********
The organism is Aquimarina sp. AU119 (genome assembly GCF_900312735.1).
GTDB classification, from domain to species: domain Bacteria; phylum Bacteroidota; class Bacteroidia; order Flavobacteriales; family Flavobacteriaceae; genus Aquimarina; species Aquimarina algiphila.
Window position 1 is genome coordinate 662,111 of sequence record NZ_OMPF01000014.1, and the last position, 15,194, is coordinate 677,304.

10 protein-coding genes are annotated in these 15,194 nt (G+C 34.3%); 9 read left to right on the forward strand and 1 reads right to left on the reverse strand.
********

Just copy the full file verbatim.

The organism is Aquimarina sp. AU119 (genome assembly GCF_900312735.1).
GTDB classification, from domain to species: domain Bacteria; phylum Bacteroidota; class Bacteroidia; order Flavobacteriales; family Flavobacteriaceae; genus Aquimarina; species Aquimarina algiphila.
Window position 1 is genome coordinate 662,111 of sequence record NZ_OMPF01000014.1, and the last position, 15,194, is coordinate 677,304.

10 protein-coding genes are annotated in these 15,194 nt (G+C 34.3%); 9 read left to right on the forward strand and 1 reads right to left on the reverse strand.